I emerge from the desert dirt roads onto pavement.
After passing through the small settlement of Goffs, where I spent the morning chatting to a volunteer at the East Mojave Desert Museum, who kindly lets me download my photos there, I find myself on the Route 66, a highway which actually no longer exists, heading towards Needles.
Needles has the desolate air of a town whose time, if it ever existed at all, has long since passed. Things are patched up, cobbled together, paint flaking, car bodies slowly rousting. People are unsmiling, hard eyes and closed faces. A group of wannabe punk kids sitting on a pile of tyres at a service station direct me to the sole grocery store on the other side to town. They tell me it’s long way. I tell them I’ve come from Alaska so it’s probably not too far and their eyes widen. The boy with a dyed blonde Mohawk, sporting a large U-bolt in one ear, tells me he jumps trains and has travelled all over the country. A man inside the garage calls out to me as I ride off, “What do you do when you get a flat tyre?” “Fix it,” I reply. He clearly doesn’t know how to respond to this unexpected piece of information.
Shopping done I ride out of town as the sun slips behind the hills. I have no plan and only a hazy idea of what lies ahead. The highway has no shoulder and the Saturday night traffic is busy. The Mag light is a poor replacement for my head lamp and I ride in darkness through a semi-urban area – a mixture of casinos, seedy bars, liquor stores, dollar shops, interspersed with fields. My camping prospects are not looking good.
I see a quiet looking area on the other side of the highway and go to investigate. It is a golf course – I case it for camping potential as the Saturday night traffic passes on the highway. A few factors tip the balance against bedding down on the Willow Springs Golf Course: tomorrow, being Sunday, could see some enthusiastic early morning golfer and it occurs to me that perhaps I am coming just a little bit too itinerant.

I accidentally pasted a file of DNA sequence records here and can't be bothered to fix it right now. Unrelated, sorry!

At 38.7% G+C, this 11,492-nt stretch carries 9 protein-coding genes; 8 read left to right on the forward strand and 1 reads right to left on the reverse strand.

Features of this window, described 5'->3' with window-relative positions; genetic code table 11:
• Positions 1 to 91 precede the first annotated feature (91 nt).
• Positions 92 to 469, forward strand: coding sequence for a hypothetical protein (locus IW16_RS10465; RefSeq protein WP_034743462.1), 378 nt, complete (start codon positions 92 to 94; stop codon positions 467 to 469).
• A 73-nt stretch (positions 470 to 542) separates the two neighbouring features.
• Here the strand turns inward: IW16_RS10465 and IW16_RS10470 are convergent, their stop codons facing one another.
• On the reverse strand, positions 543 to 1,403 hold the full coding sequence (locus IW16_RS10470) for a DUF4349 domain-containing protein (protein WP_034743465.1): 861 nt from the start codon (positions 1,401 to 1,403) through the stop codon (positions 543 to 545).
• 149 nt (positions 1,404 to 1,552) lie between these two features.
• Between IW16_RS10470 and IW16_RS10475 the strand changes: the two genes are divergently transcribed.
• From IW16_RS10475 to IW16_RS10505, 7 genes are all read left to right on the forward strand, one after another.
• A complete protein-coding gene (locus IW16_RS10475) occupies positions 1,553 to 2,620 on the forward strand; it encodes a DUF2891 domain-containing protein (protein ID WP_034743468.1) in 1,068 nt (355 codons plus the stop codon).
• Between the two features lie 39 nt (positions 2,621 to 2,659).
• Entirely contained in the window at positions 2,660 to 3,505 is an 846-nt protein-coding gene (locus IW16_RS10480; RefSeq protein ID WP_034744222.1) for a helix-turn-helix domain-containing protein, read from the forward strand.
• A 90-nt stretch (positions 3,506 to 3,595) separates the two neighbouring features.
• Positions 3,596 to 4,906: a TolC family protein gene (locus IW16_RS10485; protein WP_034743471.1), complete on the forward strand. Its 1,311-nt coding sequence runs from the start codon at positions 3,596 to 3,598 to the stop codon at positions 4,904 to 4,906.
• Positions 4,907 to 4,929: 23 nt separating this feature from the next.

I contemplate my options. I am tired and filthy and have spent the last eight nights camping alone in the desert. I turn and ride the five miles back down the highway to Needles and check into the Needles Inn – a salmon-pink edifice that attracted my attention when I first entered the town, the first of a series of seedy motels on the west side of Needles. The fact that the heyday of this establishment has long since passed is evident in prominent advertising of its status as a historic Route 66 motel. Finally, I get to step into my real life road movie.
My expectation are not at all high but I quickly warm to the Needles Inn. The management consists of a woman and George, her middle aged son, an eccentric with firm religious convictions. Sadly, the woman’s husband has just died but she seems in reasonable spirits. The entire extended family is in Needles for the funeral and currently housed in the hotel which partly explains why it is so busy. The atmosphere despite the sad occasion is festive. Children run about and play with noisy radio operated toy vehicles in the parking lot. Doors open and shut constantly. People stand about in small groups chatting with relatives they clearly haven’t seen in a long time.
I retire to my room and have a long shower. Hot water is very welcome. I bring my bicycle inside with me and spread my belongings all over the floor. The bed is vast and there is wi-fi internet. What more could a girl ask for? I fall into bed at 2AM and in the morning I turn on my computer again. As check-out time slips by I go to the office and negotiate a second nights stay at a bargain basement biker’s rate. George is happy to oblige and kindly does my laundry for me while I gratefully spend the day trying to get this blog up to date.
Towards evening George knocks on the door of my room and asks if I will talk to some of the children about my trip. I agree and a group of three or four hyperactive youngsters troop into my room to view my bike and then sit fidgeting on my bed while they ask me questions about Australia.